The only epilogue is the smear campaigns constantly conducted by pro-government tabloids who use that data to discredit civil society and independent media, accusing them of being mercenaries in the pay of foreigners. The Direction for the Prevention of Money Laundering has never been called to take responsibility for what happened.
On the other hand, many international institutions and organisations have criticised the management's behavior. For example, Moneyval, the body of the Council of Europe that oversees the fight against money laundering and terrorist financing, issued a statement stating that the Directorate can request such data only if there is a well-founded suspicion, also adding that the member states of the Council of Europe cannot abuse the FATF recommendations for the purpose of discrediting civil society.
Why have non-governmental organisations decided not to participate in the consultations organised by the Ministry of Human and Minority Rights for the elaboration of a strategy for the creation of a favourable environment for the development of civil society in Serbia?
A few years ago, the process of adopting a new media strategy was halted due to pressure from independent media and civil society, which judged the government's proposed strategy to be inadequate, also believing that the whole procedure was not very inclusive. Then the government started a new process, much more inclusive, according to all international standards, and a year later the new media strategy was finally adopted. Although this was a fairly adequate strategy, the media situation in the country has deteriorated since its adoption. This example shows better than anything else why it makes no sense for civil society to spend its resources and time to help the state come up with a strategy that will never be applied. In a country where the rule of law does not exist, there is no point in adopting new laws and strategies. The situation of Serbian civil society and media would improve a lot if only the existing laws were applied.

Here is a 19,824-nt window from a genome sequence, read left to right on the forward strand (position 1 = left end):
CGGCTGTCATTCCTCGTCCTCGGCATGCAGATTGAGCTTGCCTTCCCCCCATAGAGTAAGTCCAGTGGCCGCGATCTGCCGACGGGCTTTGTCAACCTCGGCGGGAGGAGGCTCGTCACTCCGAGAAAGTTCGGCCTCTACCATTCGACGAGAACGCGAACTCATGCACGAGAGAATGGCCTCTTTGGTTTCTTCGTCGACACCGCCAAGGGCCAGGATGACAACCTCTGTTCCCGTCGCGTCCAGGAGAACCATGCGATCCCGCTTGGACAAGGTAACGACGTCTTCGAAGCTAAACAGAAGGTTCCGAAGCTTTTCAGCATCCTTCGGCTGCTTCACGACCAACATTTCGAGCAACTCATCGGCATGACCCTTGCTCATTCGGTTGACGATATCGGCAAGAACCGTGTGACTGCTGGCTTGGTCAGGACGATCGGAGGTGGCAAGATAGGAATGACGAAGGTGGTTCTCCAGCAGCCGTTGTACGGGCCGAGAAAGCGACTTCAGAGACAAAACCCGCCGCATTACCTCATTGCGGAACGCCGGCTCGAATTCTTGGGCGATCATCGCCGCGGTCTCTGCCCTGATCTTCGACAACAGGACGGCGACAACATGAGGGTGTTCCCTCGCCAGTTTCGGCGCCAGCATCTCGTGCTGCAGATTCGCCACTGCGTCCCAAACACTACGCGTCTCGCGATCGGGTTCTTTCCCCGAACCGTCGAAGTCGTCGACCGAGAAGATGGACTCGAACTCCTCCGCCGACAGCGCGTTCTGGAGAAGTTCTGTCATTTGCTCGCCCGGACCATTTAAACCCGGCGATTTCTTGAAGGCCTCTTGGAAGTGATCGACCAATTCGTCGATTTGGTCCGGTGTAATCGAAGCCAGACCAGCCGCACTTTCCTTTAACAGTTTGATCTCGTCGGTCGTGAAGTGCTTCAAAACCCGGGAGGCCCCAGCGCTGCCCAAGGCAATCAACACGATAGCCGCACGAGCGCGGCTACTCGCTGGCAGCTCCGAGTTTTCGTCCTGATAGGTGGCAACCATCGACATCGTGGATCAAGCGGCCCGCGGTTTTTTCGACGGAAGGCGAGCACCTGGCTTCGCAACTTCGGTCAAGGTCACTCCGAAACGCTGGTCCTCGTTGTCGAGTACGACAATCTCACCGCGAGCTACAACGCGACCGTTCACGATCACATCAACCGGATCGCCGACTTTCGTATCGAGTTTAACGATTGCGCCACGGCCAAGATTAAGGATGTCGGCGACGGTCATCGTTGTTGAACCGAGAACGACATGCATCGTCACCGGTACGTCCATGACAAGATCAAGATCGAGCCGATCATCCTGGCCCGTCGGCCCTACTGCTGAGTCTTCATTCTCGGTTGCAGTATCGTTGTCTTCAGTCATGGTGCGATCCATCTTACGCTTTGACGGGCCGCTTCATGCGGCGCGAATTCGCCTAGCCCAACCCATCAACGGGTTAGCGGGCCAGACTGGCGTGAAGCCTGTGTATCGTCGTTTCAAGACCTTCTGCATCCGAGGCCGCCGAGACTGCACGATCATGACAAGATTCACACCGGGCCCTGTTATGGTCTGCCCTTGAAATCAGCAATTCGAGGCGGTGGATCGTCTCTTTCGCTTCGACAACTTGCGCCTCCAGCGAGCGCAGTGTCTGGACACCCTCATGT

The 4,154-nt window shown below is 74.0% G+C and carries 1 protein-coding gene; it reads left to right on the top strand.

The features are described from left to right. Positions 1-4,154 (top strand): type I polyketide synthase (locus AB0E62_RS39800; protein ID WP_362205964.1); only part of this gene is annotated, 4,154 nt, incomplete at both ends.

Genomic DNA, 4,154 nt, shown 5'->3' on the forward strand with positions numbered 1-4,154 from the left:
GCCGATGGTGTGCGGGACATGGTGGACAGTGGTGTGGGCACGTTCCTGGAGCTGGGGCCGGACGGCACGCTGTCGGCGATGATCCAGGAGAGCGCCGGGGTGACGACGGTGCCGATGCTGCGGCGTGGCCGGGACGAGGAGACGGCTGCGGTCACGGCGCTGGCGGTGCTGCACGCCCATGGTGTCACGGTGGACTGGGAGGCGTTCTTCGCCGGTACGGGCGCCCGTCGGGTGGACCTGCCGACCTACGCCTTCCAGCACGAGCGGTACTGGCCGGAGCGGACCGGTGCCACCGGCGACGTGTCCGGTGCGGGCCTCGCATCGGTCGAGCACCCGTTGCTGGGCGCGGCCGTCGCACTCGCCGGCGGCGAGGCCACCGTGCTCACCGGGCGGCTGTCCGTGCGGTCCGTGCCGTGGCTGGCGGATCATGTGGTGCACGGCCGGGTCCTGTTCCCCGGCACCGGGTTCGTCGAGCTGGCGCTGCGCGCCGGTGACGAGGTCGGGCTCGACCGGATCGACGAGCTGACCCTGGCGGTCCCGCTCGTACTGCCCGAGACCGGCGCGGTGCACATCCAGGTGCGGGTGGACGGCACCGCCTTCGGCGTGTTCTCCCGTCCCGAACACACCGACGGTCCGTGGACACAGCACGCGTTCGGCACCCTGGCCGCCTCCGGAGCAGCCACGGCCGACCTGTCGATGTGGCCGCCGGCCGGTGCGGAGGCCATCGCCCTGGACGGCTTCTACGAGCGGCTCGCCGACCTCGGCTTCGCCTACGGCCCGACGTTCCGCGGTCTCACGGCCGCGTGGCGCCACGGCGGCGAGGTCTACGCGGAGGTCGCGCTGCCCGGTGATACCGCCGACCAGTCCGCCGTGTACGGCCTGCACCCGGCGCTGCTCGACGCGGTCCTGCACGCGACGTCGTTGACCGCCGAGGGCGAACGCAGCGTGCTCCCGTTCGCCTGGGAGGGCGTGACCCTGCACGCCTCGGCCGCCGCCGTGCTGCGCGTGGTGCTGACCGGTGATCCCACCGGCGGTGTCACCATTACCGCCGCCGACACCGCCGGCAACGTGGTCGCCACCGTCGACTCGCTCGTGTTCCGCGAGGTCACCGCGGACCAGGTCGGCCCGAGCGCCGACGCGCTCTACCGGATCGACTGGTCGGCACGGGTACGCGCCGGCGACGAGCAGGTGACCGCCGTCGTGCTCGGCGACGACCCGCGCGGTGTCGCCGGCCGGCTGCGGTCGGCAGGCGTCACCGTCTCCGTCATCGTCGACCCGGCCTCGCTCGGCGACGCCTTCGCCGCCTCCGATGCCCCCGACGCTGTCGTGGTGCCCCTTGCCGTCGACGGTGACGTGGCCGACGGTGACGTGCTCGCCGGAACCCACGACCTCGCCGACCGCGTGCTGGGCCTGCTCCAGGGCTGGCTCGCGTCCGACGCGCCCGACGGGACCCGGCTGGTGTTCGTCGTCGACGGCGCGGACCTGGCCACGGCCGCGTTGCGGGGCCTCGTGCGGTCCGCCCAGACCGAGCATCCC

What are the prerequisites for starting a real dialogue between the leadership in power and civil society? In your opinion, is such a dialogue possible in Serbia?
I believe that the government only wants a purely formal dialogue. Its goal is to make the international community believe that the government is willing to listen to the views of citizens. However, when the time comes to accept such views, the government backs off. It should also be stressed that civil society has always participated in the consultative processes organised by the government. Civil society organisations participate in public debates, are part of various working groups in charge of drafting new laws and strategies, organise meetings with government representatives, in accordance with the laws in force. However, this collaboration — as repeatedly stressed by civil society — is not bearing fruit. So, we don't need to open another dialogue, we need real communication with the government and to see the results of the processes already underway. Why the state claims that it is only now willing to initiate a dialogue with civil society, outside of its current regulatory framework – we should ask the government.